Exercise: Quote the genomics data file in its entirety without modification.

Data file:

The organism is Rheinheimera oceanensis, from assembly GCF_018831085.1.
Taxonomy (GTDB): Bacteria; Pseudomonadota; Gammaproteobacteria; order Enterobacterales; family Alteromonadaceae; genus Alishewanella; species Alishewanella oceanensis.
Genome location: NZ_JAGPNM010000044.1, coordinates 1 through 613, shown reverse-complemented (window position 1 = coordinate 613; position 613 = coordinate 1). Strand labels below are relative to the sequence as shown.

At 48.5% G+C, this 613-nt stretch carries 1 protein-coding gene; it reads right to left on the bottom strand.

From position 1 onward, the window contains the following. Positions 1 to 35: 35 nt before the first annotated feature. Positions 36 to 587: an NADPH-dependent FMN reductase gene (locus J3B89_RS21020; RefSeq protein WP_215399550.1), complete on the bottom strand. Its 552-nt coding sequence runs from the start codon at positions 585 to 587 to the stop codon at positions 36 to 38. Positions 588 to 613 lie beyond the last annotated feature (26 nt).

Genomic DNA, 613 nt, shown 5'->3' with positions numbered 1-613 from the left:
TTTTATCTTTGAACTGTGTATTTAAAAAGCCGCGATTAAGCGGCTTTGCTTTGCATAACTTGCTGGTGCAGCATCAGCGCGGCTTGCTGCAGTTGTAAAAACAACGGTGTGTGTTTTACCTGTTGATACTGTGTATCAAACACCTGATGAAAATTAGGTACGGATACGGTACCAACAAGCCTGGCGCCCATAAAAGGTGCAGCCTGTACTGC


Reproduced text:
The organism is Rheinheimera oceanensis, from assembly GCF_018831085.1.
Taxonomy (GTDB): Bacteria; Pseudomonadota; Gammaproteobacteria; order Enterobacterales; family Alteromonadaceae; genus Alishewanella; species Alishewanella oceanensis.
Genome location: NZ_JAGPNM010000044.1, coordinates 1 through 613, shown reverse-complemented (window position 1 = coordinate 613; position 613 = coordinate 1). Strand labels below are relative to the sequence as shown.

At 48.5% G+C, this 613-nt stretch carries 1 protein-coding gene; it reads right to left on the bottom strand.

From position 1 onward, the window contains the following. Positions 1 to 35: 35 nt before the first annotated feature. Positions 36 to 587: an NADPH-dependent FMN reductase gene (locus J3B89_RS21020; RefSeq protein WP_215399550.1), complete on the bottom strand. Its 552-nt coding sequence runs from the start codon at positions 585 to 587 to the stop codon at positions 36 to 38. Positions 588 to 613 lie beyond the last annotated feature (26 nt).

Genomic DNA, 613 nt, shown 5'->3' with positions numbered 1-613 from the left:
TTTTATCTTTGAACTGTGTATTTAAAAAGCCGCGATTAAGCGGCTTTGCTTTGCATAACTTGCTGGTGCAGCATCAGCGCGGCTTGCTGCAGTTGTAAAAACAACGGTGTGTGTTTTACCTGTTGATACTGTGTATCAAACACCTGATGAAAATTAGGTACGGATACGGTACCAACAAGCCTGGCGCCCATAAAAGGTGCAGCCTGTACTGC